And last, but not least, an inspirational post by another WordPress blogger Yes, David is Here.  Actually, I found the other sites through this blog.  This particular post is about the work of artist Guerra De La Paz.  I haven’t heard of this artist but I am now a fan!  After enjoying the photos of his work, I checked out his website and found more amazing art!

His use of color and recycled clothing is inspiring but I found myself drawn to his works which used camouflage clothing.  Very provocative and thought provoking!

I GROW WOOL but There IS A USE for Man-made Synthetic Fibers (via O ECOTEXTILES)

I love wool even though I am sensitive to the “itch” factor. I have learned to love the smell of lanolin when washing fleece. My hands like that soft feeling of the grease in the water when a fleece is soaking. And picking, carding, spinning, plying, weaving or knitting are lovely tactile pleasures.

BFL X NCC Mule fiber

Happily, we knitters and spinners have a wealth of natural, renewable fiber to choose from – the many types of sheep’s wool, llama, alpaca, mohair, yak, bison, cotton, linen, silk, qiviut, even dog hair! So many fibers — so little time.  Sigh…

Having said that, I have happy for a lightweight, rip-stop nylon tent that sheds water when camping in a rainstorm. Also, a breathable rain jacket is a vast improvement over the inexpensive plastic raincoats that leave me more drenched in sweat than rain! And thankfully, our police officers and troops are protected daily by Kevlar vests which will stop a bullet.  Having said that, if set on fire, wool will self-extinguish;  synthetic fibers will melt onto one’s skin.

So there is a place and use for synthetic fibers. But production of any fiber comes at a cost to the environment. Scouring natural fiber involves water, soap/detergent and vinegar. With synthetic fibers, I never really thought about the oil and chemicals involved in the manufacturing process. Thank you again to the ladies of O Ecotextiles for their excellent information!

Man-made synthetic fibers For millennia mankind depended on the natural world to supply its fiber needs.  But scientists, as a result of extensive research, were able to replicate naturally occurring animal and plant fibers by creating fibers from synthetic chemicals. In the literature, it is often noted that there are three kinds of man-made fibers: those made by “transformation of natural polymers” (also called regenerated cellulosics), those made from synthetic polymer … Read More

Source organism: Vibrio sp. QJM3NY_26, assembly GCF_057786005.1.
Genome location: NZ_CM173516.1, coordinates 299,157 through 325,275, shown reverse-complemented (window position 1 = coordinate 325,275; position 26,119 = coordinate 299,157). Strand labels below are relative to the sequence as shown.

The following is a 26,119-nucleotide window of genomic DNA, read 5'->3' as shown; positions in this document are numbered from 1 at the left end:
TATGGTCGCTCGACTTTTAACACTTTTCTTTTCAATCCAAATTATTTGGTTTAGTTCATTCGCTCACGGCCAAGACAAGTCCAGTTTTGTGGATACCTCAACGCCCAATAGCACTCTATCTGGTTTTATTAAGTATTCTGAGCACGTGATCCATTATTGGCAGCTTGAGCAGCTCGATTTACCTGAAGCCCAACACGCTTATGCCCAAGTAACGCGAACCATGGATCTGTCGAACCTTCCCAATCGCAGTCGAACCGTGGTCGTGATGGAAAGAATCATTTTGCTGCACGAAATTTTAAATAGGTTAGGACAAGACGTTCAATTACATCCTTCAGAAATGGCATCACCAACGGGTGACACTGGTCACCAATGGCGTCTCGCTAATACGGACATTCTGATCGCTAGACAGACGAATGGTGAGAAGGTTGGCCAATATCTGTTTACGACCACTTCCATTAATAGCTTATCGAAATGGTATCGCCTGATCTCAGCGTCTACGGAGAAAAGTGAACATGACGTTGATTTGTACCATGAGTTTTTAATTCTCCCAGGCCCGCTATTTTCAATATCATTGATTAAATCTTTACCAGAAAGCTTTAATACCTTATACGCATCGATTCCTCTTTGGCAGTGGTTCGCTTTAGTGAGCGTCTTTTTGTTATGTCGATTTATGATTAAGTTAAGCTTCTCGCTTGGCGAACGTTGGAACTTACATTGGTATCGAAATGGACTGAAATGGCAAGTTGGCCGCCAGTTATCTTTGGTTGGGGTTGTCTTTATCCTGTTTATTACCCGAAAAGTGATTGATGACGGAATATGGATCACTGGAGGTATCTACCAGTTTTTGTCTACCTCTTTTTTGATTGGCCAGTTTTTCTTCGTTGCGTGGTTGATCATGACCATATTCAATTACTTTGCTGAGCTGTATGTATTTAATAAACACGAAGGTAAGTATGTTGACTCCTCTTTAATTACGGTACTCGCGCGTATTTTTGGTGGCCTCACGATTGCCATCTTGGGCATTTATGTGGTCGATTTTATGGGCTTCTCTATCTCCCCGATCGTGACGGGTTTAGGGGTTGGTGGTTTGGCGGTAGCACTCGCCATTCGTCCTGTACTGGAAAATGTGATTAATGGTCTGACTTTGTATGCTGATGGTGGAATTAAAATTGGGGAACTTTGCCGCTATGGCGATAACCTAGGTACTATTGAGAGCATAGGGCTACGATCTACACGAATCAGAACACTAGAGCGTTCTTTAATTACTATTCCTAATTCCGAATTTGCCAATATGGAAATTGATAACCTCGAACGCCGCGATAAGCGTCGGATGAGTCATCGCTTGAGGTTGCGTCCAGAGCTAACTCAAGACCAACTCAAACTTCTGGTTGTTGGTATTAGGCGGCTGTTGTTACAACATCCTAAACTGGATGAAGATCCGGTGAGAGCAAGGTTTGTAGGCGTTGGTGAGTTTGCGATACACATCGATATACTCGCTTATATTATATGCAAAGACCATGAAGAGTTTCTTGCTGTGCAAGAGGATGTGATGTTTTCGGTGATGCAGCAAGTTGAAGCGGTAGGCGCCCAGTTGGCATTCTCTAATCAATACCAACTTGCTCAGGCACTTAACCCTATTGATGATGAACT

via O ECOTEXTILES

Wool (via O ECOTEXTILES)

Life has been busy (as usual) on the farm. Spring is a time for barn clean-up, lambing, vaccinations, mending fences, planting a garden, and tree planting. Actually, the list goes on and on. A few days ago, I washed Eino’s brown Finn fleece (ooh-la-la!) and set it to dry. I often am asked how I wash my fleeces. I decided to document the steps with my camera and I will post the photos in a few days.

Today, I wanted to link you to a blog which is a fascinating glimpse into the world of textiles. To quote from their blog, the two sisters of O Ecotextiles “… began a world-wide search for manufacturing partners interested in a cradle-to-cradle process of creating no-impact, perfectly safe, incredibly luxurious fabrics.” I read four of the posts and took away the feeling that our textile choices can have a disastrous effect on the environment.

As people drawn to wool, readers of this blog have an innate interest and love for all things fiber. We creatively use it – spinning, weaving, felting, knitting, hooking – even growing our own! In my effort to make each of my actions more environmentally safe, I now realize that I need to ensure that my wool washing techniques are eco-safe.

Following is the post from OEcotextiles.  Enjoy!

Wool When we talk about wool, we almost always mean the fiber from sheep, although the term “wool” can be applied to the hair of other mammals including cashmere and mohair from goats, vicuna, alpaca and camel from animals in the camel family and angora from rabbits. As with many discoveries of early man, anthropologists believe the use of wool came out of the challenge to survive – Neolithic man used pelts from animals to keep warm. Sheep (Ovis aries … Read More

via O ECOTEXTILES